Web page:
The whole supply chain should be warned of such practices and must be made aware of the helplines whom they can report to incase they witness any infringement, the manufacturers need to be warned of passing off practices, for advanced protection markings should be made in such a way on the products that only the manufacturers can find and determine their originality this shall help in identifying the counterfeit items circulating the market. Oppositions should be filed in the respective Registrar Offices against any filing made with respect to an IP owned by an established brand, the employees should be looking out for any signs of comparative advertising that can be detrimental to the brand.

In the case of Hindustan Unilever Ltd. Vs. Reckitt Benckiser (India) Pvt. Ltd.[2], where a suit claiming disparagement was filed by Hindustan Unilever, they alleged that the advertisement displayed by the opposite party disparaged their product which was lifebuoy soap and was also subsequently an exact copy of their own advertisement. For the purpose of proving counterfeiting it will be necessary for the brand owner or victim to produce at least one sample of the product that is counterfeited along with the proof of its sale as it will be impossible for investigation proceedings to take place in the pandemic. Also, raids cannot be ordered by the Courts in the area of production of the counterfeit goods, therefore at the beginning of the suit itself, the shutting down of the manufacturing facilities as well as destroying all the infringing products should be prayed for.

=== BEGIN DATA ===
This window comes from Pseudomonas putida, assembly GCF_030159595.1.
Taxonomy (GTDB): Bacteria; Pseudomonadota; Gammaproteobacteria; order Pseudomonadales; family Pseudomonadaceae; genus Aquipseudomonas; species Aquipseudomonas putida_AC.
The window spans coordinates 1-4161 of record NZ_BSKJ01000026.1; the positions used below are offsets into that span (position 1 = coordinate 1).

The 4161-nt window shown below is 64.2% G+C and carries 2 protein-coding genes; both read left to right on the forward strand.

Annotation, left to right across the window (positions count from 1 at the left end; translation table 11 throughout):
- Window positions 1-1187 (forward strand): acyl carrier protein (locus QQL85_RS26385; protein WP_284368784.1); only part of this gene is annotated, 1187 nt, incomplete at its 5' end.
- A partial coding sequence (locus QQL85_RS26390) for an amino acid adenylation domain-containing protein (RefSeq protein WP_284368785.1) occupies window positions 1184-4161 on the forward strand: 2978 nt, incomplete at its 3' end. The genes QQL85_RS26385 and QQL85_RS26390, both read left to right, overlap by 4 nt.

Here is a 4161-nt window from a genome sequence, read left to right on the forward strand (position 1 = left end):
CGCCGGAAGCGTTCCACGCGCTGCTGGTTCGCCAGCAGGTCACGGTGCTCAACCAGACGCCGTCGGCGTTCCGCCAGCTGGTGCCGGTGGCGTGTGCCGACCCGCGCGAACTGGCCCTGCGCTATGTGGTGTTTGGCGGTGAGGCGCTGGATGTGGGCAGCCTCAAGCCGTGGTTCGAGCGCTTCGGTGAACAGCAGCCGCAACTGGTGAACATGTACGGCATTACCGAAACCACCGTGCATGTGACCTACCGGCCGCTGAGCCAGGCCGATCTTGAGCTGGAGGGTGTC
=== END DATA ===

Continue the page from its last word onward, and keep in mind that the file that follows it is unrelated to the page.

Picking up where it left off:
IP and Medicine

Countries and their leaders have been persevering to ease the availability of medicine to all to fight the pandemic. The EU’s sight seems to be set on the creation of a patent pool by purchasing COVID-19 related rights so as to make sure that patents don’t act as an obstacle. Compulsory licensing mechanisms are also being contemplated by various Nations to prevent the patent owner’s obstruction when his patented processes will be given over to third parties by the Government. But considering the austerity of the pandemic, many patent holders have joined hands to not restrict the use of their patents only to themselves.